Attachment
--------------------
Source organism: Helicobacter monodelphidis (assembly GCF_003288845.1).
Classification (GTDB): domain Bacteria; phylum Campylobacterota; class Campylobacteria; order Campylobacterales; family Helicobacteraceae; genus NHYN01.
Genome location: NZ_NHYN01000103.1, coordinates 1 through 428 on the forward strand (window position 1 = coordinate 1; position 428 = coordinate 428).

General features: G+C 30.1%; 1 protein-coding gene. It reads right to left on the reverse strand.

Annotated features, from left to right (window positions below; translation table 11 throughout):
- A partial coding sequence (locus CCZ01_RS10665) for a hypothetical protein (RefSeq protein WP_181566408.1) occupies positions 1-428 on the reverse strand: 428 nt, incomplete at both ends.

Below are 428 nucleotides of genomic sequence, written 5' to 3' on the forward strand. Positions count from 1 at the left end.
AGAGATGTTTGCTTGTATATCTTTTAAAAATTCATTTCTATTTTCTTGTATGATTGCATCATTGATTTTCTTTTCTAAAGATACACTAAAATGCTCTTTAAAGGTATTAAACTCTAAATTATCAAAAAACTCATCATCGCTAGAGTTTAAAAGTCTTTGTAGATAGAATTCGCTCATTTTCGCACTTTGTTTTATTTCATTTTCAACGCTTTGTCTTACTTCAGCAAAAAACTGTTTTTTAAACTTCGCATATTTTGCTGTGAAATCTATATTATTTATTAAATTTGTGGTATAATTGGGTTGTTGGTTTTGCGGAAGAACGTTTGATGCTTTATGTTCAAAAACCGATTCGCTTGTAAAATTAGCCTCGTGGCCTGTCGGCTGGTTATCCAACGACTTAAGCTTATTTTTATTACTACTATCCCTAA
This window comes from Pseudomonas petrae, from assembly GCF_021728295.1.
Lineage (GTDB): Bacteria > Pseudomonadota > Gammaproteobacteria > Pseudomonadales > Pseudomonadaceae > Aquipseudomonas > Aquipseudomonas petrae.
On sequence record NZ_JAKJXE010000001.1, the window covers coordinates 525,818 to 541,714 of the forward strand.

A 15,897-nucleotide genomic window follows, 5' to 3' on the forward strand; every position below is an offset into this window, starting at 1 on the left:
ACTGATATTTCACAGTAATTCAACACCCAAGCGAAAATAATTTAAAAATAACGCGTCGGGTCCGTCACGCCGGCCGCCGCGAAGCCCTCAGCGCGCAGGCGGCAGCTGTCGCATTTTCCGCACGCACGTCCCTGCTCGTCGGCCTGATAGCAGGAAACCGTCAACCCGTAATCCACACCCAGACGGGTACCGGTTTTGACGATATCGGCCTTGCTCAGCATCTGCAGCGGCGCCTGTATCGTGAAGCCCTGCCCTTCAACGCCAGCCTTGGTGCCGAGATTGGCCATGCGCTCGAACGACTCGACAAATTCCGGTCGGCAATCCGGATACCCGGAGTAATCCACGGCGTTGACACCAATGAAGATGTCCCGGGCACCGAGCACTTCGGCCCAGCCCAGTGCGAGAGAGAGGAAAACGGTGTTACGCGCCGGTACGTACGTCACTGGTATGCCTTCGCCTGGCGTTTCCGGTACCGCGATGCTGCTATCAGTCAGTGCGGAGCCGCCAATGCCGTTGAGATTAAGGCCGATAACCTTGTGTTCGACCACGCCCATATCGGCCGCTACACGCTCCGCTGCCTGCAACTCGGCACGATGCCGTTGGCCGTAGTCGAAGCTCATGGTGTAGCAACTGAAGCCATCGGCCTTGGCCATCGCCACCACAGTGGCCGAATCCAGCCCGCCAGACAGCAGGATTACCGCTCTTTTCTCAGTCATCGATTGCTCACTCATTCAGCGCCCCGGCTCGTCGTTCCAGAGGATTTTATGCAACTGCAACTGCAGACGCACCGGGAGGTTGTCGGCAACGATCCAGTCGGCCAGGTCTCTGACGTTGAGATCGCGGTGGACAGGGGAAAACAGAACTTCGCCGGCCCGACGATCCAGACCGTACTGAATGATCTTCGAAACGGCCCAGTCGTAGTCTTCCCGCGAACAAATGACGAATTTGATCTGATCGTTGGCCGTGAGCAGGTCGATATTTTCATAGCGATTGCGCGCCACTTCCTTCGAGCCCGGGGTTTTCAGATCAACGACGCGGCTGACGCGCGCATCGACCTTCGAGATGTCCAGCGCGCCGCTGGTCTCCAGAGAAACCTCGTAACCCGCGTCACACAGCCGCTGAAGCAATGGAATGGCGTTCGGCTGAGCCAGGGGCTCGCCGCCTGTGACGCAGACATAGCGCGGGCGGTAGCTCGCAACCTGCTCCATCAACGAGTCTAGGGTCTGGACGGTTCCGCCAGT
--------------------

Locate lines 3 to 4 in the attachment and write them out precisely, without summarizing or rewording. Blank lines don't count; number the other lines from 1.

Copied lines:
Genome location: NZ_NHYN01000103.1, coordinates 1 through 428 on the forward strand (window position 1 = coordinate 1; position 428 = coordinate 428).

General features: G+C 30.1%; 1 protein-coding gene. It reads right to left on the reverse strand.